In a series of new reviews and guidelines published last week in the Annals of Internal Medicine, a panel of researchers argued that most adults need not cut back on red and processed meat for their health—a claim that runs counter to widely accepted recommendations from the American Heart Association, American Cancer Society, World Health Organization, and other organizations. Prominent nutrition experts have denounced the guidelines, with Walter Willett, a professor of epidemiology and nutrition at the Harvard T.H. Chan School of Public Health, calling it “the most egregious abuse of data” he’d ever seen.

So how did the Annals authors arrive at such a controversial stance? Referencing data from more than 100 nutrition studies, the researchers acknowledged a link between consumption of red and processed meat and increased risk of developing chronic diseases. But they went on to conclude that because the evidence was taken largely from observational research and potentially “unreliable” self-reports of food consumption, it should not be the basis of recommendations to eat less meat. 


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The statisticians’ findings are entirely consistent with what we already knew to be true, but they are issuing guidelines that recommend the opposite anyway, on the basis of their own contrived technicality: they deem their own findings highly uncertain,” writes David Katz, MD, founding director of the Yale Prevention Research Center. Additionally, Katz notes that the analyses do in fact omit several reputable trials and other key data on the dangers of eating red and processed meat.

The guidelines’ authors contended that a more reliable research method would be to only use randomized controlled trials, with experimental and control groups that show cause and effect. But, as Katz explained in a recent interview with Forks Over Knives, that’s unrealistic when studying health hazards: “Scientists who have devoted whole careers to studies of nutrition know we cannot rely solely on randomized trials. Who is willing to be randomly assigned to some diet for the rest of their life?”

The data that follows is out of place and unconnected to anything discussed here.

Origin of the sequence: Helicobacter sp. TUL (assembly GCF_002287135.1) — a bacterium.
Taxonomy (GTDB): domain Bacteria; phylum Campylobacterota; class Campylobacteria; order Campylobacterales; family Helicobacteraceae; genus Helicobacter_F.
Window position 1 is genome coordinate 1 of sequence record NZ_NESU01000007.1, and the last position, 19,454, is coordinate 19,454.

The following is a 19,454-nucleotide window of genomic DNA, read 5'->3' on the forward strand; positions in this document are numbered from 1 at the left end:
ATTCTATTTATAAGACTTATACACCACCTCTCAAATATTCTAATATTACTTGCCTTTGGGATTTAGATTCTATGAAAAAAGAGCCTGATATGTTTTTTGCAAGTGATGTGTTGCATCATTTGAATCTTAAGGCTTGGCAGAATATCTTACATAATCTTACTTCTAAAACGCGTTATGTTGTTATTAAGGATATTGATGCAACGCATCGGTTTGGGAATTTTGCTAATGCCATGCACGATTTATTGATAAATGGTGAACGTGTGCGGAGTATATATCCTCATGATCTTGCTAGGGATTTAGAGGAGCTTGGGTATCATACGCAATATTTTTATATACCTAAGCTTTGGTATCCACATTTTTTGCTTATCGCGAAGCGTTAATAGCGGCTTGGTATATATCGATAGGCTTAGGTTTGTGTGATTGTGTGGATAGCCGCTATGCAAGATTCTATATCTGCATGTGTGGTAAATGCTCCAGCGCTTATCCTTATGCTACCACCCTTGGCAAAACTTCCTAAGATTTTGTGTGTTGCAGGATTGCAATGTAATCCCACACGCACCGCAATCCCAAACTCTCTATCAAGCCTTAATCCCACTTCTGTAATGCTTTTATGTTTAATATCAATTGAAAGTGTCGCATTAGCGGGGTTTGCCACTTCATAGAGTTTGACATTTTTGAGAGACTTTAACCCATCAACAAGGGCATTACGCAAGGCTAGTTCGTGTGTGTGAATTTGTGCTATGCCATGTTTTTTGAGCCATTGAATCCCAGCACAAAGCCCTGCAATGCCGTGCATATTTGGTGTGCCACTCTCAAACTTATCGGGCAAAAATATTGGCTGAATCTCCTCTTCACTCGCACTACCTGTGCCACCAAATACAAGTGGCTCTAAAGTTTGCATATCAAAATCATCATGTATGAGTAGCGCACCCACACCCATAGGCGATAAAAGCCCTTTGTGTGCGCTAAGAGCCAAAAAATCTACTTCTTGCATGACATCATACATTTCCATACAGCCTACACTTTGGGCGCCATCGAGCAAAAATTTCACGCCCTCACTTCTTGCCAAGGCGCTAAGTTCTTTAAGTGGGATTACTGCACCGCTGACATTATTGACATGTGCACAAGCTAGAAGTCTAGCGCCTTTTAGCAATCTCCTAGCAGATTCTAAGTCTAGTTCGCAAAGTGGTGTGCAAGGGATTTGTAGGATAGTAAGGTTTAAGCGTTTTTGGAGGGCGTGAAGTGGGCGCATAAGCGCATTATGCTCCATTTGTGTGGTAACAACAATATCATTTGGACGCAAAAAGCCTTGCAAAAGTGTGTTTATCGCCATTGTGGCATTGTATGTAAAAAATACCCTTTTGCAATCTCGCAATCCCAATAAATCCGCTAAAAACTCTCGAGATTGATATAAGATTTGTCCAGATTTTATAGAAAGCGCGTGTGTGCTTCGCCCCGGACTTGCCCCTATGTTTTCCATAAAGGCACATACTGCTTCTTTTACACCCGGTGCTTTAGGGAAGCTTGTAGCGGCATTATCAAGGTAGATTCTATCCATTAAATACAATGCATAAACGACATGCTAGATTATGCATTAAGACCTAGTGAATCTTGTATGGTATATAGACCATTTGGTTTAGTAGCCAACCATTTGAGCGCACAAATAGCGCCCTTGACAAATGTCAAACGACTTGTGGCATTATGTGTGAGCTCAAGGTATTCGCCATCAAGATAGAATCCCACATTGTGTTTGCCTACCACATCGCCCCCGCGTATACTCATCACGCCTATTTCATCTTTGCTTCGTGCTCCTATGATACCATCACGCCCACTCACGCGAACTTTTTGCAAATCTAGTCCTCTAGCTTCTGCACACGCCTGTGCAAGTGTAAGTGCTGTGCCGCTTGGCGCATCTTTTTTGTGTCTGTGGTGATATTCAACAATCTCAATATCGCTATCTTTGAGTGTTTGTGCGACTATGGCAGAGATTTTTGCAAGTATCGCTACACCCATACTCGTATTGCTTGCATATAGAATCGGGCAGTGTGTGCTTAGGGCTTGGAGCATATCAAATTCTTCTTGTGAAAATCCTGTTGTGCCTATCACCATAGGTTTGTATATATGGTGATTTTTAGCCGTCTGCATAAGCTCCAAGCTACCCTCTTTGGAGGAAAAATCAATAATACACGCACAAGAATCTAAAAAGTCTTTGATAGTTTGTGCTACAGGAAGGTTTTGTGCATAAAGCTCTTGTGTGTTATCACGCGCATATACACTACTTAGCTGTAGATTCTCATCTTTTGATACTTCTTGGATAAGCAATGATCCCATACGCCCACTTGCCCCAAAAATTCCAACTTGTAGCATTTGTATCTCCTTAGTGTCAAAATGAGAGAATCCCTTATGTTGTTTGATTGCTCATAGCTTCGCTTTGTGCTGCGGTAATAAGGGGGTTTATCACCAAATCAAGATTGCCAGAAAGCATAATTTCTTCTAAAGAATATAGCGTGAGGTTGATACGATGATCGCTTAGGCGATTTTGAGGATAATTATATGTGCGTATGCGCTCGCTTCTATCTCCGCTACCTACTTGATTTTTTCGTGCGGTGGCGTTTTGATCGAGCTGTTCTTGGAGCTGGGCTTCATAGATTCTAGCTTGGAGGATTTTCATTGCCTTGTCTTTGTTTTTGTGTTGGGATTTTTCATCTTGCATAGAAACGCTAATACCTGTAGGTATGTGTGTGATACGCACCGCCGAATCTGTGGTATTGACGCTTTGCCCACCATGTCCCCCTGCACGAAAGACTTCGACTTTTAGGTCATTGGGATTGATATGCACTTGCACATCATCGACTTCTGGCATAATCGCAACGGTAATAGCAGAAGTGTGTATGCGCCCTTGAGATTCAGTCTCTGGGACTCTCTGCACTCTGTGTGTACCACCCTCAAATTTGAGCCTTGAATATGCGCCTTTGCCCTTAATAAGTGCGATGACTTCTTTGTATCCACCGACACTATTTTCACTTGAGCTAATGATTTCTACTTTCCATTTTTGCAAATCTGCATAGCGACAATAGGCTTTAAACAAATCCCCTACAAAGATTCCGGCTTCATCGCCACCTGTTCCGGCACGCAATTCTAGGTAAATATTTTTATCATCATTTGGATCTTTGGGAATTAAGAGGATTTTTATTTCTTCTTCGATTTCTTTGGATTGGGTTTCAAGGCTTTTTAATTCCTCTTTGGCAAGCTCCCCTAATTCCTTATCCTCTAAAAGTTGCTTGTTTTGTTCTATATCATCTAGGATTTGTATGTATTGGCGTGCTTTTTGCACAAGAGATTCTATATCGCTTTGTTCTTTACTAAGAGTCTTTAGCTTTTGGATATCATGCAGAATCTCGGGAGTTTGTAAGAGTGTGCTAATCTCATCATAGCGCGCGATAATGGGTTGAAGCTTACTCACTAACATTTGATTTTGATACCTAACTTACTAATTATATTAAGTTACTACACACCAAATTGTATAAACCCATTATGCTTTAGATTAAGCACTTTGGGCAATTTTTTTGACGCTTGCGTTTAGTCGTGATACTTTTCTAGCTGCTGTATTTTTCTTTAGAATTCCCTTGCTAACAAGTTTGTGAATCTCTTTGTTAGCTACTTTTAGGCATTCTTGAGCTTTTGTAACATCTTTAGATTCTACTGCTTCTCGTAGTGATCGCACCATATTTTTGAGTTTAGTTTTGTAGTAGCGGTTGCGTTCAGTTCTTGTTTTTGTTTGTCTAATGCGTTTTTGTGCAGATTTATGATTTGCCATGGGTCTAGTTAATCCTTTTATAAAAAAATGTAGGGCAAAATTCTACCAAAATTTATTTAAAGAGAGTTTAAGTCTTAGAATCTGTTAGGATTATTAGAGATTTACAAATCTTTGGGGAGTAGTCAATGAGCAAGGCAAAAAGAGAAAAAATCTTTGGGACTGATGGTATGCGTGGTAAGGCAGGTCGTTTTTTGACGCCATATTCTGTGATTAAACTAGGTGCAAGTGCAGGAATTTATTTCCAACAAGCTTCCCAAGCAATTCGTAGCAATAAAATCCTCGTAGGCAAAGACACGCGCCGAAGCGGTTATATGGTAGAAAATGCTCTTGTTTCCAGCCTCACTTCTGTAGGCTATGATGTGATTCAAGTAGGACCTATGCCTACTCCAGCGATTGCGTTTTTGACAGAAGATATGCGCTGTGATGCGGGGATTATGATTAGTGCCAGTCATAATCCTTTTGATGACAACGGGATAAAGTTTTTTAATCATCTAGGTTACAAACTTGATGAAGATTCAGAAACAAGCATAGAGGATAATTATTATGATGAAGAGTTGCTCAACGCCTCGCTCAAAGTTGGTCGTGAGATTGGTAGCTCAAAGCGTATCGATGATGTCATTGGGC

Katz imagines if the Annals authors applied the same logic to smoking: “Since there are few if any randomized trials of smoking, they conclude that they have very low confidence in the reliability of their own [observational] findings. On that basis, they publish guidelines recommending that the public simply continue to smoke.”

The Physicians Committee for Responsible Medicine has filed a federal petition against Annals to correct the record. “Abundant evidence links red and processed meat consumption to heart disease, cancer, and increased risk of premature death,” notes PCRM President Neal Barnard, MD. “Even eating just one slice of bacon a day is linked to higher risk of colorectal cancer. The majority of American adults are overweight, 30 percent have prediabetes or diabetes, and cardiovascular disease and cancer take an enormous toll, due, in part, to dietary choices that are influenced by advertisements such as this.” 

The bottom line: Eating less red and processed meat and moving to a whole-food, plant-based diet is still the best thing you can do to improve your health, prevent chronic diseases, and lower your carbon footprint.

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